Two Baseball Guys Having Bad Weeks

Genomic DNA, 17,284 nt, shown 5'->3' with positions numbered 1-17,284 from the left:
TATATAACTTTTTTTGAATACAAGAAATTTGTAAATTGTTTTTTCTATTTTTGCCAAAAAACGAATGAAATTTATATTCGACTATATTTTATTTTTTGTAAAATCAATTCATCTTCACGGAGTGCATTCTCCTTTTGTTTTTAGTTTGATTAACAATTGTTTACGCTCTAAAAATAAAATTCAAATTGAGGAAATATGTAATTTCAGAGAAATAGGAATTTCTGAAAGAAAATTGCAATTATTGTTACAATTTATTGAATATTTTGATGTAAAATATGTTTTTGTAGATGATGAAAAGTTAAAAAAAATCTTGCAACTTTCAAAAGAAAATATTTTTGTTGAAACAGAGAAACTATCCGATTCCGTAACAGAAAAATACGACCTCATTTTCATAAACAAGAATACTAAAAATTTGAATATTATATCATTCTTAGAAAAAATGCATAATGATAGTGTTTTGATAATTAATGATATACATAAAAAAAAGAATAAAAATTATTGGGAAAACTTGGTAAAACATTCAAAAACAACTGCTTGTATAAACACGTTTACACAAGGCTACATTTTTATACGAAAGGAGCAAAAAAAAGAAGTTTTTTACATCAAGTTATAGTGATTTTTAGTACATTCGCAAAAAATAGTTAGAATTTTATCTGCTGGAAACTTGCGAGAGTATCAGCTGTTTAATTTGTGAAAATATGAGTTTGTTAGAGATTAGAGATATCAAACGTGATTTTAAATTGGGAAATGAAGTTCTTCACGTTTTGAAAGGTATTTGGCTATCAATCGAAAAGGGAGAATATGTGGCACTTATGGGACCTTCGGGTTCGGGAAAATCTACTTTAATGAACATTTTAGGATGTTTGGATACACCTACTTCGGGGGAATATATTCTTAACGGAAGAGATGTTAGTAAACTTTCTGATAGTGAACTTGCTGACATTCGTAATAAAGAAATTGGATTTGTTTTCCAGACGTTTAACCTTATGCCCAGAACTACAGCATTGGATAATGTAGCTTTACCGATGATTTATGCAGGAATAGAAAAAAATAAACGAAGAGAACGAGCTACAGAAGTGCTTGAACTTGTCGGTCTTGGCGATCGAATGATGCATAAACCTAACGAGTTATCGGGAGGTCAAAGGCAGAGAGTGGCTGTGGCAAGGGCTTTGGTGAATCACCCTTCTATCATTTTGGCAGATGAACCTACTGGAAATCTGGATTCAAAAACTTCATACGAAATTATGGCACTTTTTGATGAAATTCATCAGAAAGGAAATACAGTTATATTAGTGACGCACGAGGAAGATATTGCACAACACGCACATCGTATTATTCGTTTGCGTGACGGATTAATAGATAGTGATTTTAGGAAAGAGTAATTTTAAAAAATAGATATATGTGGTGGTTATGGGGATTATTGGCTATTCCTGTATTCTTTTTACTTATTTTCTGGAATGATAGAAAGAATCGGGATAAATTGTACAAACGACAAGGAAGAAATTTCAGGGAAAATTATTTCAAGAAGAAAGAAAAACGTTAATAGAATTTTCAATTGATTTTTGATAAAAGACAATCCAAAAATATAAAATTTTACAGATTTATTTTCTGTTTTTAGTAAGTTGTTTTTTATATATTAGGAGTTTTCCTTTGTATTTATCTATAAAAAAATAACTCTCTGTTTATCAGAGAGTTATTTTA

Greg O'BrienCodfish PressSo is there anything left to say about Theo, other than: we?ll miss him terribly; John Henry flubbed a steal sign; it?s not Shaughnessy?s fault; and the fallout from Theo?s departure is probably worse than the reality of it. Problem is, the father of modern Boston politics once expounded, ?Perception is reality.? As a Jewish colleague of mine cracked last night in the gym, ?What does a nice Jewish boy from Brookline like Theo Epstein want with an organization like this?? The observation is as on point as any other theory on Theo. So go figure.Speaking of perception imitating reality in a week that was, George Bush has endured a more unforgiving run than the Alexander Haig of Boston, Larry Lucchino, who may at the moment have second thoughts about who?s in charge here. Now many of you probably don?t want to hear this, but Bush, former Texas Ranger?s honcho, is not a bad guy, as guys go, although you don?t want him picking your team in a schoolyard game of stickball. He?s accustomed to too much spin in the White House, and no one on Pennsylvania Avenue knows how to wait on the ball.It has been back-to-back bad weeks for two baseball guys. There?s no place for Lucchino to hide, not even inside the Green Monster where Manny likes to take a pee, and Bush is still reeling from his six days and seven nights of wide screen political stranding: the withdrawal of Harriet Miers?s Supreme Court nomination after a garrulous conservative uprising; the indictment of White House adviser I. Lewis ?Scooter? Libby in the CIA leak case; the long shadow cast on Libby?s boss, the most powerful vice president in our nation?s history; the posting of historic oil company profits that have motorists wheezing at the pumps; and an American death toll in Iraq that has exceeded 2,000. Add to Bush?s pain?his wobbled response to Hurricane Katrina, his deputy chief of staff Karl Rove?s taint over the CIA leak case, the indictment of Representative Tom DeLay of Texas, the Republican majority leader who stepped down in the after effects of campaign finance-related charges, the dark cloud over Senate Majority Leader Bill Frist, and a potential avian flu pandemic that worst-case could kill up to 2 million Americans?and lucky Lucchino starts looking like he?s sitting pretty in the owner?s box.But both have issues with trust and control, which are driving their popularity ratings into the dust like an errant forkball. And both could learn from John W. Henry, who knows how to take a hit. ?I hold myself wholly responsible,? Henry said at Wednesday?s news conference. ?What could I have done? There?s plenty I could have done. I have to ask myself, maybe I?m not fit to be the principal owner of the Boston Red Sox.?On the contrition issue, too little too late for Lucchino and Bush, but both aren?t bad guys, really, just a little confused about who?s on first.